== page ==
It was his intent that is bothersome. Before him Roman expansion with some dramatic exceptions occured in the main peacably. The Roman ideal was just to keep the roads and the seaways open and eventually make of the new lands willing allies or powerful provinces. That business of going in and slaughtering everyone, people who were before that actually begging to be Roman, was a crime that stained the soul of Rome forever. Nope. Sorry. No Caesar fan am I.

Everyone loves to point out how bad things were in the Republic before him, but my questions there are, "Whose version of history is that? Who won that war? Whose version of history survived?"

As far as the writings, I got it from another that some analysis suggest the hand of another or others, probably a pro Julius hired, sort of an "as told to." I never said he was not involved! It also fits with the speed that Caesar did things -- meaning he put people to work, teams of them if he had to to get stuff done.

Anyhow, when I did a quick search on the net, I found not a word about that, so like I said, I withdraw that comment as hearsay.

Salve,

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Not so peaceable...

Postby Artemidoros » Mon Mar 29, 2004 2:28 pm

About Roman expansion before Caesar, one can hardly name it peaceable. See the slaughtering of many Hispanic and Greek populations during the whole 2nd century BC. However, Romans cannot be counted amongst the cruelest people of the Antiquity. Assyrians range far above them.

About the question of authenticity, the last book of De Bello Gallico (8th) was written by Aulus Hirtius, one of Caesar's lieutenants. He probably wrote Bellum Alexandrinum as well. The authenticity of Bellum Hispaniense is also a matter of discussion; unlike Caesar's or Hirtius' works, the text is written in uneducated Latin. It was probably written by a soldier in Caesar's army. Critics nowadays tend to ascribe only De bello Gallico and Bellum Civile to Caesar's hand.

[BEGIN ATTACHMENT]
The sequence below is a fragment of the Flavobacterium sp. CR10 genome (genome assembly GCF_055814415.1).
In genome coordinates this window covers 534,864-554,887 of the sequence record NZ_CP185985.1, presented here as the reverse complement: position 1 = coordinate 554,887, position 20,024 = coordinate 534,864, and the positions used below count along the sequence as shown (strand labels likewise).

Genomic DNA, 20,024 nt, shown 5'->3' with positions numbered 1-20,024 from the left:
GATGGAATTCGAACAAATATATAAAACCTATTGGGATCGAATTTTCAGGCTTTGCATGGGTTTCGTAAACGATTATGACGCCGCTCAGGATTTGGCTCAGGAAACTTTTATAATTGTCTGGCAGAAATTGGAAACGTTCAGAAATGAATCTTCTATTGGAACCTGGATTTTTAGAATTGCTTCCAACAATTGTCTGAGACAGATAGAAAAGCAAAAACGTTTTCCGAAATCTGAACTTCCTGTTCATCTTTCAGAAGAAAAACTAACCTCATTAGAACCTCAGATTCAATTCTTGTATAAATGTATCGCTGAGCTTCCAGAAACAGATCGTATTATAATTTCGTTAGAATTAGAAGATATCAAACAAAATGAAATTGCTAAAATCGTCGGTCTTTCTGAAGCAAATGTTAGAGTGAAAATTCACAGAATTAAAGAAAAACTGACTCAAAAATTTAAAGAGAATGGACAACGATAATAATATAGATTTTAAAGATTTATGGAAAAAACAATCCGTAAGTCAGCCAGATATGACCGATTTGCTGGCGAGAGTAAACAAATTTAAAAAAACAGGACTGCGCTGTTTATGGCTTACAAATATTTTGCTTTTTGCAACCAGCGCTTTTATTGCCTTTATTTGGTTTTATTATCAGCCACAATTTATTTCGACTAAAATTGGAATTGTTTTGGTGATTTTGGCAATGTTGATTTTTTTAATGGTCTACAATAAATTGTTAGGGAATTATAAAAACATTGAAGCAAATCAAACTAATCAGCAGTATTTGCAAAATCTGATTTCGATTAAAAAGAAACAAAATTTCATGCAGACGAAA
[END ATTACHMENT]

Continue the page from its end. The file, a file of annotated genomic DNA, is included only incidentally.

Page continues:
However, Caesar wrote many things, most of them lost. Did somebody know that he wrote a collection of jokes and sayings? (later banned by Augustus because it was too frivolous!). And for the Textkit die-hards... Caesar even wrote a grammatical work on declensions and conjugations (during his crossing of the Alps, and dedicated to Cicero). It is a pity that we cannot scan it and share it on this site! :wink:
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Postby alauda » Mon Mar 29, 2004 10:13 pm

Gratia Artemidoros! (What is the dative of your cognomen?)

Excellent information! Where might I find those references? Gods, I've been looking everywhere for those!

As far as "peacable," well it's a relative term. The number of atrocitities in the first 700 years, per year, makes the Romans more peacable than those of my own nation. One could say that it was harder to kill a lot of people back then than it was say in the US Civil war, and that point must be conceded, but the intent remains. (I'm no fan of U.S. Grant either.)

As a minor example on a slightly different vein, in Rome, by law, a father could kill his children, yet the incidents per capita based on some rather good records show that the number of incidents was a HUNDRED times less than right here in the good old USA.

I am an admirer of Republican virtue. At the their best, the Romans were fine, fine people. Their ideals mean much to me.

Salve,

Alauda